From this point on the advice I would give to prepare for the alpine ski leg would be to forget the actual skiing and practice running uphill in your ski boots. The time I lost on this leg was primarily from watching everyone else sprint past me while I struggled to gain footing in my "robot moon" boots (I can barely WALK in those things... how on earth are those people RUNNING?!?!) I kept up with the majority of the pack once my skis were on, until I lost control and fell. And though I did pop off a ski, it stayed close and I was back up in less than 30 seconds. But I had lost momentum and therefore my speed. I came in nearly last in our wave. Joe caught me in the gate, tore off the timing chip and took off. Though the terrain may have been incredibly rugged, a 2 mile trail run leg for Joe meant that I had barely enough time to get out of my skis, run my equipment back to the van (again, I was still in my ski boots) , take off ski pants, change shoes, change helmet, change gloves, change jackets and run across the large parking lot to the bike staging area. I was there only a few minutes before he was crossing the transition line. He transferred the timing chip anklet and I took off on the bike. There's nothing like being timed to make you feel like, even mostly downhill, 22 miles takes for-ever... I watched as Joe passed me in the van and couldn't wait to get off the bike and be halfway done with the whole race. I kept watching my time and speed and was incredibly disappointed that I was slower than I had anticipated (though I credit some of this to the poor choice in jackets as my cycling windbreaker flapped like a parachute the entire way.) But when our number was called out as I entered the transition chute and unclipped from my pedals Joe was poised and ready to run. Another passing off of the timing chip. This time I knew I had a little more time to prepare and was able to relax just a bit. I rode my bike to Joe's truck at the kayak launch, loaded it up in the back seat, changed into my paddling top, running shoes and hat and headed off to wait at our boat. I positioned his paddle just like I was instructed, I turned on the go-pro cam, I watched the time and I waited.
He finished the 5-mile run with a time just short of what I had expected. I was grateful he had chosen a bright orange tech shirt to run in and could see him coming before they called our number. He was exhausted. I was nervous. He rested only a few seconds as I transferred the timing chip from his ankle to mine. We ran (I ran, he was beat) to our boat, picked it up and quickly walked it to the water with our paddles. He held it as I got in and I attempted to hold it steady while he jumped in the back. We took off smooth and fast despite Joe's exhaustion. And while we overcame a slight setback as the rudder took on a mind of its own and we veered off course and into the oncoming boats, we managed to set a pretty good pace and finished faster than I ever could have done on my own. I rested for the final 20 yards and stretched my legs in preparation for the sprint to the finish. I jumped out into the shallow water and ran probably the slowest sprint in the history of sprinting (my arms wouldn't even swing... I had to hold onto my life jacket to keep them from feeling like they were going to fall off!) But I made it to the finish.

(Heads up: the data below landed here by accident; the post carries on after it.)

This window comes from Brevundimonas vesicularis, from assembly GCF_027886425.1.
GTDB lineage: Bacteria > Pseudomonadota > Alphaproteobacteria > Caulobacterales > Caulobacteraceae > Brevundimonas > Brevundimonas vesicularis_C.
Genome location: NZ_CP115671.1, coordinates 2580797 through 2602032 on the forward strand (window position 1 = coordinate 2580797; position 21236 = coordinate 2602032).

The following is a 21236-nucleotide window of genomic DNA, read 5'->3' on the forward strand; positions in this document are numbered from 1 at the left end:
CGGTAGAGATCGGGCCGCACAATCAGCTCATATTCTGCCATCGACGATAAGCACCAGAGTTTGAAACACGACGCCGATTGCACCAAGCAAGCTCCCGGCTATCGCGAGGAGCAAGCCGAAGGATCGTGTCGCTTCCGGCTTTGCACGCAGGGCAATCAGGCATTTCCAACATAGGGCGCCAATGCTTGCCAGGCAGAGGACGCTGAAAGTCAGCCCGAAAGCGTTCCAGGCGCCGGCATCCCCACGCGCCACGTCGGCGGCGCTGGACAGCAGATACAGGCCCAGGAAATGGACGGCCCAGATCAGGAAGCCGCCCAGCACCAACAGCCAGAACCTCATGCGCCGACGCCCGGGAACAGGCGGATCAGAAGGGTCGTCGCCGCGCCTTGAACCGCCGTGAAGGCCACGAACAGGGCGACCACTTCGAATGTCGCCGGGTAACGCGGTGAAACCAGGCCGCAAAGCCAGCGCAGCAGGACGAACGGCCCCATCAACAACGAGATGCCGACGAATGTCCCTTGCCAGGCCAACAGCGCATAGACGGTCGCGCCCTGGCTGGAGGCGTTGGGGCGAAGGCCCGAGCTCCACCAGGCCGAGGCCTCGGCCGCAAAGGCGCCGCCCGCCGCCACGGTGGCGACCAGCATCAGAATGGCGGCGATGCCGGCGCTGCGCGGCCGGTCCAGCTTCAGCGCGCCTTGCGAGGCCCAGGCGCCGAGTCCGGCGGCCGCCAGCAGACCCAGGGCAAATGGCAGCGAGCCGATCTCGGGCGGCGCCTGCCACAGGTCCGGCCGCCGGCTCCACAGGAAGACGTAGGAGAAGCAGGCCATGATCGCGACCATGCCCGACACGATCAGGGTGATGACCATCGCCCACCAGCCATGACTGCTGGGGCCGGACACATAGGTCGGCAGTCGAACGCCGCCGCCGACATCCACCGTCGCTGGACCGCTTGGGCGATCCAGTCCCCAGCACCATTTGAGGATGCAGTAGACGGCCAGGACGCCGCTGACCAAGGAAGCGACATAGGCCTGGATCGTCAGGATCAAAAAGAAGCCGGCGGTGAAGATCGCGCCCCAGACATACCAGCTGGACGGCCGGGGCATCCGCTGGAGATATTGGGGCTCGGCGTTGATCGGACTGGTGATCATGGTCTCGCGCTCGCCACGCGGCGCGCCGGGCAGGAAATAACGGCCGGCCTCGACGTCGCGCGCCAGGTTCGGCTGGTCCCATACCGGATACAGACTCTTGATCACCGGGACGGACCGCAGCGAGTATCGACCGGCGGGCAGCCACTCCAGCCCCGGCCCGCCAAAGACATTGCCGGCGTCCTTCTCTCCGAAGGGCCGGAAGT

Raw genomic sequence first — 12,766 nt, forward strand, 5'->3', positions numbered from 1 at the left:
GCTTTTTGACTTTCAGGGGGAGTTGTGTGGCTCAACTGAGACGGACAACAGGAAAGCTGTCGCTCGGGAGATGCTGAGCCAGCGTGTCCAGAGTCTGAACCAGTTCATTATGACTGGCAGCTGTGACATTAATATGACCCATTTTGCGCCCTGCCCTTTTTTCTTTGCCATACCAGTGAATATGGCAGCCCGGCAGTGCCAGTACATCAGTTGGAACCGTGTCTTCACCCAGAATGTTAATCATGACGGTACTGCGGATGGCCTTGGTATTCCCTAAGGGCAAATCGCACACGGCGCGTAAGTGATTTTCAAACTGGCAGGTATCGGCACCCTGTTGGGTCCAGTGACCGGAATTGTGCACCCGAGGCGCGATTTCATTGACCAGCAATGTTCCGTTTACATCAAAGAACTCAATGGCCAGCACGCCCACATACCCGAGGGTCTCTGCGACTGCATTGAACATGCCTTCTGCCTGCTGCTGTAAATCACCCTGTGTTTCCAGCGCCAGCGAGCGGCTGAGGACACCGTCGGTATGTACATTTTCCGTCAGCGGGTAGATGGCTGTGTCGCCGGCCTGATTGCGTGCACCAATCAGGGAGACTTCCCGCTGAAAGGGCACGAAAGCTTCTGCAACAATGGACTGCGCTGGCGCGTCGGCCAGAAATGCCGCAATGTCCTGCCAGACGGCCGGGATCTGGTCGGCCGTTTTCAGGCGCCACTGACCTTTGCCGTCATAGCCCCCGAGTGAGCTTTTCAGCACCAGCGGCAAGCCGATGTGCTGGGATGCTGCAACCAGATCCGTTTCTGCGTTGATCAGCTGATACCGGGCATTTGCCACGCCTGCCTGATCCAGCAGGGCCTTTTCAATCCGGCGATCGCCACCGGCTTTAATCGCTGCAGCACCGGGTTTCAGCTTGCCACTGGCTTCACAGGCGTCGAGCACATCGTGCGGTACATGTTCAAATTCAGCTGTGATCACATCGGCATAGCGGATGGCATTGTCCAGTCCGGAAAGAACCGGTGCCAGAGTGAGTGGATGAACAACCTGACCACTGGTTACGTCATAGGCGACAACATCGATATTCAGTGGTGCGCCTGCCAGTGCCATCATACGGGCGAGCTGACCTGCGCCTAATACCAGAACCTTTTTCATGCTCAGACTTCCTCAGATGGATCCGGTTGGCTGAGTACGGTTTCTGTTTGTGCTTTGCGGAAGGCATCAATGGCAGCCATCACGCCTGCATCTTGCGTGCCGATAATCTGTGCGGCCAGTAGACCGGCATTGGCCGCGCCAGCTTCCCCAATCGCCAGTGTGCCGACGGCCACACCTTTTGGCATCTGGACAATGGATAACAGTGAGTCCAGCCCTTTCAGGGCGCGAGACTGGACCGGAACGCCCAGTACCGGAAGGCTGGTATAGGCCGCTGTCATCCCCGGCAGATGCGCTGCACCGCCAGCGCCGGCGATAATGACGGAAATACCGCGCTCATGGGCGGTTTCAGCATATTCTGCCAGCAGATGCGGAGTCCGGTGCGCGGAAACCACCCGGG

My friend Megan had come out to cheer me on and, along with my dad and kids, they were the best cheering squad ever. A glance at the timing clock showed that we had finished in 2 hours and 17 minutes. It wasn't until nearly a half hour later that we asked a friend to refresh the list of final times and asked her where we had placed in our age division. She said without pause "number 3?" which stopped us both in our tracks. "Are you serious?" Joe asked her. She showed him her phone with the official times. He threw up a victory punch and I shouted "we mugged!" and jumped into his arms. He picked me up off the ground and declared over my shoulder "best teammate EVER!" (side note: we beat out the 4th place team by less than a minute!)

We wrapped up, rounded up equipment, went home to shower and partied with the Kittelson crew like we usually do. But nothing compared to the glorious feeling of our accomplishment. All I kept thinking was "we seriously did that... we SERIOUSLY did that?!"

So while it may seem insignificant to a lot of people, and many don't take it as seriously as we do, you will never know the feeling of bonding, love, support, and accomplishment that overwhelms you when you take on this kind of challenge with someone you love unless you just do it.

We did it.